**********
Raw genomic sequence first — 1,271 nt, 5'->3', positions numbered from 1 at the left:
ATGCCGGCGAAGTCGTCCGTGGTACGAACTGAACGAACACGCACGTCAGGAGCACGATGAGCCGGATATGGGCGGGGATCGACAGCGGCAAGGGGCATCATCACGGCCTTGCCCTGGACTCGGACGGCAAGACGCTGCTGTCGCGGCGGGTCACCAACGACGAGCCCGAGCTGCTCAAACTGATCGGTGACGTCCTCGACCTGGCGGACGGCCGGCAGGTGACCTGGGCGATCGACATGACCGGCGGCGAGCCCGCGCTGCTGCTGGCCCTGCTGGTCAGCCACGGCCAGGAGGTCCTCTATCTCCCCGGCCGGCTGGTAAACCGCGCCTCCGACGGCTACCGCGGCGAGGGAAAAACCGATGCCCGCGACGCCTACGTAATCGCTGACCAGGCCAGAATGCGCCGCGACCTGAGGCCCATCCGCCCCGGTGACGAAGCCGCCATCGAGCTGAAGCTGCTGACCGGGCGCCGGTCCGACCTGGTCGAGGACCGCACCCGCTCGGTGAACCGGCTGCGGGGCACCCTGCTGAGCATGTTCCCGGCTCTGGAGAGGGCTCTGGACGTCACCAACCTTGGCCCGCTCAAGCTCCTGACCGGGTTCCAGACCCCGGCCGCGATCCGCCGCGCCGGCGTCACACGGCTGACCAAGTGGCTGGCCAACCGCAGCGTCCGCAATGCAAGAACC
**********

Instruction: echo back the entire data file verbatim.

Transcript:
Raw genomic sequence first — 1,271 nt, 5'->3', positions numbered from 1 at the left:
ATGCCGGCGAAGTCGTCCGTGGTACGAACTGAACGAACACGCACGTCAGGAGCACGATGAGCCGGATATGGGCGGGGATCGACAGCGGCAAGGGGCATCATCACGGCCTTGCCCTGGACTCGGACGGCAAGACGCTGCTGTCGCGGCGGGTCACCAACGACGAGCCCGAGCTGCTCAAACTGATCGGTGACGTCCTCGACCTGGCGGACGGCCGGCAGGTGACCTGGGCGATCGACATGACCGGCGGCGAGCCCGCGCTGCTGCTGGCCCTGCTGGTCAGCCACGGCCAGGAGGTCCTCTATCTCCCCGGCCGGCTGGTAAACCGCGCCTCCGACGGCTACCGCGGCGAGGGAAAAACCGATGCCCGCGACGCCTACGTAATCGCTGACCAGGCCAGAATGCGCCGCGACCTGAGGCCCATCCGCCCCGGTGACGAAGCCGCCATCGAGCTGAAGCTGCTGACCGGGCGCCGGTCCGACCTGGTCGAGGACCGCACCCGCTCGGTGAACCGGCTGCGGGGCACCCTGCTGAGCATGTTCCCGGCTCTGGAGAGGGCTCTGGACGTCACCAACCTTGGCCCGCTCAAGCTCCTGACCGGGTTCCAGACCCCGGCCGCGATCCGCCGCGCCGGCGTCACACGGCTGACCAAGTGGCTGGCCAACCGCAGCGTCCGCAATGCAAGAACC